‘Four-Headed Monster’ In WVU Running Backs Room

“Four-Headed Monster” In WVU Running Backs Room


MORGANTOWN, W.Va. — It is, really, on a football team that has a Heisman Trophy candidate at quarterback in Will Grier and a pair of receivers on the Biletnikoff Award watch list in David Sills and Gary Jennings, an embarrassment of riches.

It makes you ask, why should West Virginia run the ball?

Yet it will run it.

No, this 2018 season will not look like vintage Don Nehlen, but it probably could, for it has a running backs room that is deep in talent and so versatile that it could have a different running back for every down.

“That running back room is special back there. They are like a four-headed monster,” tight end Trevon Wesco said.

That depth is nice, although even as opening day now approaches rapidly, they are hoping to see someone from the group of Kennedy McKoy, the front-runner; Martell Pettaway, Alec Sinkfield and Leddie Brown to lay claim to the No. 1 role.

WVU offensive coordinator Jake Spavital

“I just want to see a guy step up and I think all four of them stepped up,” offensive coordinator Jake Spavital said.

So they keep looking, Spavital and new running backs coach Marquel Blackwell, weighing the options.

“I put it all on Blackwell. This guy can make the decision because he’s more focused on them,” Spavital said. “Obviously, they all bring a different skill set, so if you have special plays or unique plays you will substitute that guy in.”

It looks as though all will play … and play a lot, even the freshman Brown.

“Leddie has been making strides,” Spavital admits. Every day, he has a better understanding of it. I feel comfortable with all of them.”

Brown, who is still growing at 212 pounds and still learning, has impressed Blackwell.

“He has a lot of potential. Obviously, he’s what you want physically, but it’s a time thing. There’s no jobs right now. We have time to sort this deal out,” Blackwell said.

“We’re fortunate to have two guys who played in the spring. We have a young guy in Alec who has a lot of talent and ability. He’s shown flashes. With Leddie coming in, he’s running with them, he’s around, and he’s soaking in everything. I think we have a good, solid, competitive room, but there’s no jobs.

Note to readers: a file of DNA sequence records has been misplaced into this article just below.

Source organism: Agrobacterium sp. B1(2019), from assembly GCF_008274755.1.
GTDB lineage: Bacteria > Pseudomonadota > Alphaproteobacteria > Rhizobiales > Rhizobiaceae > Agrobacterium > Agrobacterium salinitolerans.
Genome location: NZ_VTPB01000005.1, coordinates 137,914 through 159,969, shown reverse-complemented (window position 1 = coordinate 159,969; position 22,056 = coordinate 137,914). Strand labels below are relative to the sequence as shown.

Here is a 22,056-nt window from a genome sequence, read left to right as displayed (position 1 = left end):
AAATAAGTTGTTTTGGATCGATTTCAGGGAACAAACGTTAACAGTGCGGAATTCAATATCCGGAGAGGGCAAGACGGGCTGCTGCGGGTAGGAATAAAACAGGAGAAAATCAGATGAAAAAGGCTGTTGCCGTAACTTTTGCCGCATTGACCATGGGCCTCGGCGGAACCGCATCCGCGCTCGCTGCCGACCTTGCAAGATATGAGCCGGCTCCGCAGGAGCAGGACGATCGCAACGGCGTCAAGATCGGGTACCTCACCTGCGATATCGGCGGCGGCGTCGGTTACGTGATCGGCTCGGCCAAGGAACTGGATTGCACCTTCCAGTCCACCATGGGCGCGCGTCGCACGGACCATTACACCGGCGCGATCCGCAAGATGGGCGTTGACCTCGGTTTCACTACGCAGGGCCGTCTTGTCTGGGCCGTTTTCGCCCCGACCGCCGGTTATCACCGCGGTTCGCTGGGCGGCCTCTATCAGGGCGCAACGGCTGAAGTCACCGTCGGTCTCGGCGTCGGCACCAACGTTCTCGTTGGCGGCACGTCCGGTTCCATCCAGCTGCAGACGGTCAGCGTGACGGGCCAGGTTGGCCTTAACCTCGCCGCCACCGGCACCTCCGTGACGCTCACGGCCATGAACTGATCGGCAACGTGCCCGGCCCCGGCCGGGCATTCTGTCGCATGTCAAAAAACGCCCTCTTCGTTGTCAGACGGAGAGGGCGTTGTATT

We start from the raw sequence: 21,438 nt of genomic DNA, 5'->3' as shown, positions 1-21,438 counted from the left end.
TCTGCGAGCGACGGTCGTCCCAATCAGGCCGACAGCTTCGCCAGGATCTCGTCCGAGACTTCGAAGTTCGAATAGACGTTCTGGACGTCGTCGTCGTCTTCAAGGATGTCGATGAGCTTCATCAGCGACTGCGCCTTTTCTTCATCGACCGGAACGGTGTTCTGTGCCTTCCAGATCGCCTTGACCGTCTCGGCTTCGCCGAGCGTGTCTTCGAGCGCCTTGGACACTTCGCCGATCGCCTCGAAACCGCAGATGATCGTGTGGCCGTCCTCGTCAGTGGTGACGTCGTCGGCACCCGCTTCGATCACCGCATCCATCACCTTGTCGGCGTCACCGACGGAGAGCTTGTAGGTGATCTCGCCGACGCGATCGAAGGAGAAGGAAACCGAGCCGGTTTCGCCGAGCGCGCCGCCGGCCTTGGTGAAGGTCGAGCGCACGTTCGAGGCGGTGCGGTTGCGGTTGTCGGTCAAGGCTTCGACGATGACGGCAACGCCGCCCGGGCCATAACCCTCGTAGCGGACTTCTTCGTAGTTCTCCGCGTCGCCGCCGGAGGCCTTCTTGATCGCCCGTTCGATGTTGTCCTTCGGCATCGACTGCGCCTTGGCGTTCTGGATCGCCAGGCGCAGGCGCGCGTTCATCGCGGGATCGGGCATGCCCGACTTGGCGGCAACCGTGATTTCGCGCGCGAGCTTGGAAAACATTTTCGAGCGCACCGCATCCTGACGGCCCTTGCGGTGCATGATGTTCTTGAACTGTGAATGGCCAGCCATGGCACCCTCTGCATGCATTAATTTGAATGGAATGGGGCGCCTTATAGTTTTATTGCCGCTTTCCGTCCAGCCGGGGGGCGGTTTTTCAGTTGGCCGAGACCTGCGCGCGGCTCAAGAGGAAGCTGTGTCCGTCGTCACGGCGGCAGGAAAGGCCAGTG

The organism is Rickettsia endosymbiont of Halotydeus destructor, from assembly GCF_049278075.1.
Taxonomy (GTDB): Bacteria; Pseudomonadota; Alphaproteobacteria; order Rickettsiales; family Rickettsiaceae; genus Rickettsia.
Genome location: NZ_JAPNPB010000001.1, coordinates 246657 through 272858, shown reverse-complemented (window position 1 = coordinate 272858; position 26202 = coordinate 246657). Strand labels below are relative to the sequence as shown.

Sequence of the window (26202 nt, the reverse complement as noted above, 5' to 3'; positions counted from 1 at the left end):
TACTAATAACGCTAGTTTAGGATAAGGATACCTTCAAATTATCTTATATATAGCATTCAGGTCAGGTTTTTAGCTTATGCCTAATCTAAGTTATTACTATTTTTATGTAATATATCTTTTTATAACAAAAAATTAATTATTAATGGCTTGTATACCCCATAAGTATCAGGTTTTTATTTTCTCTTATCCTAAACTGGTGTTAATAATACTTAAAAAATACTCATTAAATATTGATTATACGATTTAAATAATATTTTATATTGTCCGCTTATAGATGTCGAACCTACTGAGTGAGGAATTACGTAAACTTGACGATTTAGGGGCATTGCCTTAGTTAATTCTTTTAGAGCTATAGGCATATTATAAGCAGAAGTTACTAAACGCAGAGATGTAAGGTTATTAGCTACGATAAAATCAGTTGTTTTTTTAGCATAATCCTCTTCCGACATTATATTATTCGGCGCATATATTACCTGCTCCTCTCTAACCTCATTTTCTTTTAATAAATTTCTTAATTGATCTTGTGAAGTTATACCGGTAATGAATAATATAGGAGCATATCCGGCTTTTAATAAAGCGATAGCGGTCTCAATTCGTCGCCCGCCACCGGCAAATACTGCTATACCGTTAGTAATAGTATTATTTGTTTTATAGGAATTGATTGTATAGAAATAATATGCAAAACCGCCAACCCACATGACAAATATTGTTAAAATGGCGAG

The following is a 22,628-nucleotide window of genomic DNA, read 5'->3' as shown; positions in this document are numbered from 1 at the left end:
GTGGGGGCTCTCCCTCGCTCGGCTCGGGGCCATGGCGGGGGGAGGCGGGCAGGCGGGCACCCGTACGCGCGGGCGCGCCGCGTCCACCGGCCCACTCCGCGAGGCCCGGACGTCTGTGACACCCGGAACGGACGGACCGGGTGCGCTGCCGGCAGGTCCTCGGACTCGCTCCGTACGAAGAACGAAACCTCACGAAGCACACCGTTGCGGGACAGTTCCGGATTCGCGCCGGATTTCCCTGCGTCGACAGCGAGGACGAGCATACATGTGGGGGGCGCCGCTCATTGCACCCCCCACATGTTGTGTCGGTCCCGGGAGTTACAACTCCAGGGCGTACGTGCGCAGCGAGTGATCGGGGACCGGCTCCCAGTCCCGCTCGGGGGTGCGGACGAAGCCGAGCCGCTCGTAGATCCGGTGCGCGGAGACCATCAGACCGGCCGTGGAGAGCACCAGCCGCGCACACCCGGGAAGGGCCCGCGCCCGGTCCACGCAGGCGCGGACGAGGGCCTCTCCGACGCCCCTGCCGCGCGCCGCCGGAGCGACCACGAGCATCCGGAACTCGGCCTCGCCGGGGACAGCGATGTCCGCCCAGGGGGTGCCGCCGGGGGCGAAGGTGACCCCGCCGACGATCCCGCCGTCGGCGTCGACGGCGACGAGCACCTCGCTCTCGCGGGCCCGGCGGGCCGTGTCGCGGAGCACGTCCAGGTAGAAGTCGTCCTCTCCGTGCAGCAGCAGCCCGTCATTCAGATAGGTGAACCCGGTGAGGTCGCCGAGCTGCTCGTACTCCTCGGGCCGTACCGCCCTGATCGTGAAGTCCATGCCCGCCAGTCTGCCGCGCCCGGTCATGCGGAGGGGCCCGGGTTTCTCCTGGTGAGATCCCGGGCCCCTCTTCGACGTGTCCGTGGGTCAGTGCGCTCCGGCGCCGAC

“We’re out there competing every day, helping each other along and making sure our bond is strong, because we’re going to need everybody as we go into the season.”

Everyone connected with the team senses the depth.

“I love where that group is at; they’re running the ball hard,” quarterback Will Grier said recently. “I’ve been really pleased with their burst up the field — staying north and south. It’s a really good group; I like where they’re at.

“There’s a couple new guys; they’re all different. Brown might be the biggest; he’s huge. By the time he develops in the weight room, he’s going to be really big. They all bring something different to the table.”

Still, if someone could just be the stud …

West Virginia running backs coach Marquel Blackwell

“It would be a lot easier if I had a 25-carry guy,” Blackwell said. “They know the deal. I’m a straight shooter. I let them know where we’re at and where we need to be. I let them know what we need to do to be better.

“Until we get that guy to do it, we’ll in a position where we have a good rotation to do it. Whatever we got to do it to win, to be effective, to help out to get to where we want to be, we will do it. “

Two of the running backs have played in the system and showed what they could do as they spelled Justin Crawford.

McKoy is most likely to take charge. He’s a versatile back who can run and catch, who can play in the slot. Two years ago, as a freshman, he rushed 73 times for 432 yards with four touchdowns while catching nine passes and last year moved up to 125 carries for 601 yards with seven TDs while catching 10 balls and even throwing a pass out of the Wildcat formation when Grier was out injured.

“Nobody has a job right now,” McKoy said. “We’re all pushing each other, and we’re all rooting for each other. We’re all together.”

Pettaway was supposed to redshirt his freshman year of 2016, but, eight games in, WVU’s backs were ravaged by injury and he had to start against Iowa State, his debut a memorable 30-carry, 181-yard performance with a touchdown and even a 25-yard reception.

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Last year, playing behind Crawford and McKoy, he carried 43 times for 149 yards and two scores.

“You can definitely see the difference from last year to this year.” Pettaway said of the running game this week. “The offensive line has gotten way better since the spring, actually. The running backs, we have a whole group that just brings everything to the table. Everybody has something they bring to the table; it just works for our offense.”

The irony of it all is that the top spot may be decided not by how the running back runs with the ball but on his protection of it and the quarterback.

“Typically, the pass protection separates you from a starting job. Everyone can run the ball. You’re here because we saw you run it,” Spavital said. “There’s a physicality aspect of it. It’s tough. You are one on one with a linebacker. You have to be able to stick your nose in there.”

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